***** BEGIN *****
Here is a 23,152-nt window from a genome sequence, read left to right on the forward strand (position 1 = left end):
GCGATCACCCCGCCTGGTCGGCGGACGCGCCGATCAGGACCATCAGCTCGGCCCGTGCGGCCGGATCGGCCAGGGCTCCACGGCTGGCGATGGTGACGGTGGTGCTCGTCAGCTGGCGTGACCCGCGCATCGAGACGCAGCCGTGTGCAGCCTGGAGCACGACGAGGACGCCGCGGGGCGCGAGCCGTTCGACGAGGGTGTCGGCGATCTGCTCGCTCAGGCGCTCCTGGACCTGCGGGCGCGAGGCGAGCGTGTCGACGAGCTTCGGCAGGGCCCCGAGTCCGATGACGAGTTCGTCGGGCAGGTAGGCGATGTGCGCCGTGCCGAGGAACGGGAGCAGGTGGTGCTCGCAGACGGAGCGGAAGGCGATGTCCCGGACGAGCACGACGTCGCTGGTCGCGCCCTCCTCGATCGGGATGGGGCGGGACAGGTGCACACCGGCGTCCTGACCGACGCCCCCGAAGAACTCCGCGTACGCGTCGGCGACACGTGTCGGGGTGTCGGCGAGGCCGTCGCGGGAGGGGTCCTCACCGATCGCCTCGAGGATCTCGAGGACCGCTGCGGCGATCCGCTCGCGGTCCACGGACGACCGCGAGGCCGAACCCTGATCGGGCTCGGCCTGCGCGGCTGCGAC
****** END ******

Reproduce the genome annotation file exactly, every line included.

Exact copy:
Here is a 23,152-nt window from a genome sequence, read left to right on the forward strand (position 1 = left end):
GCGATCACCCCGCCTGGTCGGCGGACGCGCCGATCAGGACCATCAGCTCGGCCCGTGCGGCCGGATCGGCCAGGGCTCCACGGCTGGCGATGGTGACGGTGGTGCTCGTCAGCTGGCGTGACCCGCGCATCGAGACGCAGCCGTGTGCAGCCTGGAGCACGACGAGGACGCCGCGGGGCGCGAGCCGTTCGACGAGGGTGTCGGCGATCTGCTCGCTCAGGCGCTCCTGGACCTGCGGGCGCGAGGCGAGCGTGTCGACGAGCTTCGGCAGGGCCCCGAGTCCGATGACGAGTTCGTCGGGCAGGTAGGCGATGTGCGCCGTGCCGAGGAACGGGAGCAGGTGGTGCTCGCAGACGGAGCGGAAGGCGATGTCCCGGACGAGCACGACGTCGCTGGTCGCGCCCTCCTCGATCGGGATGGGGCGGGACAGGTGCACACCGGCGTCCTGACCGACGCCCCCGAAGAACTCCGCGTACGCGTCGGCGACACGTGTCGGGGTGTCGGCGAGGCCGTCGCGGGAGGGGTCCTCACCGATCGCCTCGAGGATCTCGAGGACCGCTGCGGCGATCCGCTCGCGGTCCACGGACGACCGCGAGGCCGAACCCTGATCGGGCTCGGCCTGCGCGGCTGCGAC